Submarine and Autonomous Vessel Proliferation; Implications for Future Strategic Stability at Sea
Moltz, James Clay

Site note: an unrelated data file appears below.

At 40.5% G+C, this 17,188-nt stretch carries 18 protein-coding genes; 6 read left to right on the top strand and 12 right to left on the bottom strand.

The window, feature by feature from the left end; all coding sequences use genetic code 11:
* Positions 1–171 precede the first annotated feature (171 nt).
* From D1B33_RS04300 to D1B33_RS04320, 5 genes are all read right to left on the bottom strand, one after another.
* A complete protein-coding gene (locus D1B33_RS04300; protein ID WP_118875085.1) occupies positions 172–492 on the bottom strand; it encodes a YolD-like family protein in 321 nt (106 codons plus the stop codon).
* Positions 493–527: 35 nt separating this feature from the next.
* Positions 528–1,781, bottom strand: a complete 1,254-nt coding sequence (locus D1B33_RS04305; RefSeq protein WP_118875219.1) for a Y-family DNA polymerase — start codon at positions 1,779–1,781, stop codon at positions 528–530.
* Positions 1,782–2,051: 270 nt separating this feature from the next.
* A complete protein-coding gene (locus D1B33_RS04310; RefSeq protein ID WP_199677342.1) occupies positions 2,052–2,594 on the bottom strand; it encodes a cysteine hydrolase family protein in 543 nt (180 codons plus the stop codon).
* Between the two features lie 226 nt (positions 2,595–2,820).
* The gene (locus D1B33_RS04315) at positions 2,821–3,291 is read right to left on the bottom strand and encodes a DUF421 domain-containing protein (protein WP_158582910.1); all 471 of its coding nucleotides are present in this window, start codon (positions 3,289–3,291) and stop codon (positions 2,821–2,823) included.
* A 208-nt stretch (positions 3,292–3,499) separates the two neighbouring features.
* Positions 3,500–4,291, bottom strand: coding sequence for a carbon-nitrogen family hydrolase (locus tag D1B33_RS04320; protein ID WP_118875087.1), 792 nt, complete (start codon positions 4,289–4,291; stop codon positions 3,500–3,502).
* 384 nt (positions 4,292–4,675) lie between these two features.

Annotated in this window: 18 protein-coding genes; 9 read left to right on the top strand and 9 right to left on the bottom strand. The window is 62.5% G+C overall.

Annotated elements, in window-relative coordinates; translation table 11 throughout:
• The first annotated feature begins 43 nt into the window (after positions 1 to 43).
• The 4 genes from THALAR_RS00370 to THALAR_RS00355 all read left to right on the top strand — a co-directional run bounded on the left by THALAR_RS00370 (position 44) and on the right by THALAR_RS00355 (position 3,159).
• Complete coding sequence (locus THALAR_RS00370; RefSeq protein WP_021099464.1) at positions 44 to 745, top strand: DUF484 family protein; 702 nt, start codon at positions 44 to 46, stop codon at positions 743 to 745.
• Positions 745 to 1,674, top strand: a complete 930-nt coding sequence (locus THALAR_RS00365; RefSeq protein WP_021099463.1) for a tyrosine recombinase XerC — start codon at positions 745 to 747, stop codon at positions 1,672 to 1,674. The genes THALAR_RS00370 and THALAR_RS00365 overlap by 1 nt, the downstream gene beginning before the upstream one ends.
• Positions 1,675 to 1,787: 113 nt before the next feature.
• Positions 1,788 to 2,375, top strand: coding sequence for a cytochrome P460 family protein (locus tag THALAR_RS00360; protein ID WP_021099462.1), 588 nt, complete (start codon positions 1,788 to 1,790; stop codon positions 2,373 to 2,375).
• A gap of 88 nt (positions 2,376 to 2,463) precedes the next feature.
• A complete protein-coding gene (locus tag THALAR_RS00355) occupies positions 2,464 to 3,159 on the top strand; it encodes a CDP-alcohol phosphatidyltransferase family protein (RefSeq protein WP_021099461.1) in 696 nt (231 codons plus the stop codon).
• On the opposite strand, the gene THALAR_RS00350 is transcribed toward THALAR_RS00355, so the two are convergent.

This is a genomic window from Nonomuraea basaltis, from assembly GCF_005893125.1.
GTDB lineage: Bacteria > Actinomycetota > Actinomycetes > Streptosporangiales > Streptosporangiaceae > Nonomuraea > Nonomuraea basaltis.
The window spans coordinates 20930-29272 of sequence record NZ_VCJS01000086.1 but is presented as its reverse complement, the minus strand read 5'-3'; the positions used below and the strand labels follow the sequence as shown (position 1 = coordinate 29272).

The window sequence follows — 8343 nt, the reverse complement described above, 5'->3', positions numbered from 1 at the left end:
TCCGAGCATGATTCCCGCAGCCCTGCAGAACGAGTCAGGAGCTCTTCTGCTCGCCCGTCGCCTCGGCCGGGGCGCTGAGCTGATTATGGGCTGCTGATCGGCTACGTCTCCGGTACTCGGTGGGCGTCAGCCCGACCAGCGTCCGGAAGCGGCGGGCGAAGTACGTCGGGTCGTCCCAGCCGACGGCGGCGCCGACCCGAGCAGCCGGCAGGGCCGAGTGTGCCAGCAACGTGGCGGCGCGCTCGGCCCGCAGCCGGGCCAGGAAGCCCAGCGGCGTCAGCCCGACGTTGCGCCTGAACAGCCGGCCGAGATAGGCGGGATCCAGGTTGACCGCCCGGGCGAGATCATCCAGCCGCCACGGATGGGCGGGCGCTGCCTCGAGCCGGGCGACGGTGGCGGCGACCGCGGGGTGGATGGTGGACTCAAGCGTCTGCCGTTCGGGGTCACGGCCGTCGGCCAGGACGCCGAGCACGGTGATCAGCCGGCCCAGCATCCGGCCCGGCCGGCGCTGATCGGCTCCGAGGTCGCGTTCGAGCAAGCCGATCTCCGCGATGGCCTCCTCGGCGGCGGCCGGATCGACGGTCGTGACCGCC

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"Conventional wisdom from the late Cold War onward suggests that the U.S. submarine force is virtually invulnerable to attack, particularly since the demise of the Soviet Union. U.S. nuclear force planning and a range of other Navy long-range procurement plans assume the safety of future SSBN [Ballistic Missile Submarine] and SSN [Nuclear Attack Submarine] operations and the relative absence of threats. This scoping study tests and challenges these assumptions by examining international trends in the proliferation of submarines and autonomous vessel technology. It begins by observing that undersea strategic stability during the Cold War relied on specific factors that may not be present in the future. The study then surveys the range of new countries and capabilities emerging in the 21st century undersea environment. It concludes by suggesting that undersea warfare is going to pose serious new challenges to the U.S. Navy, possibly putting its sea-based leg of the triad at risk as the number of operational boats declines, while also observing that overseas SSN operations will be complicated by changing conditions and ASW [Anti-Submarine Warfare] developments. Finally, Moltz offers several possible remedies: 1) revision of currently laissez-faire U.S. policies in the area of submarine export controls; 2) revised procurement and basing policies in regard to U.S. SSBNs to reduce emerging vulnerabilities; and 3) reconsideration of diesel/AIP [Air-Independent Propulsion] boats as a supplement to U.S. SSN forces for enhanced ASW and for conducting certain domestic and overseas missions better suited to smaller, less costly, less vulnerable, and more nimble vessels."
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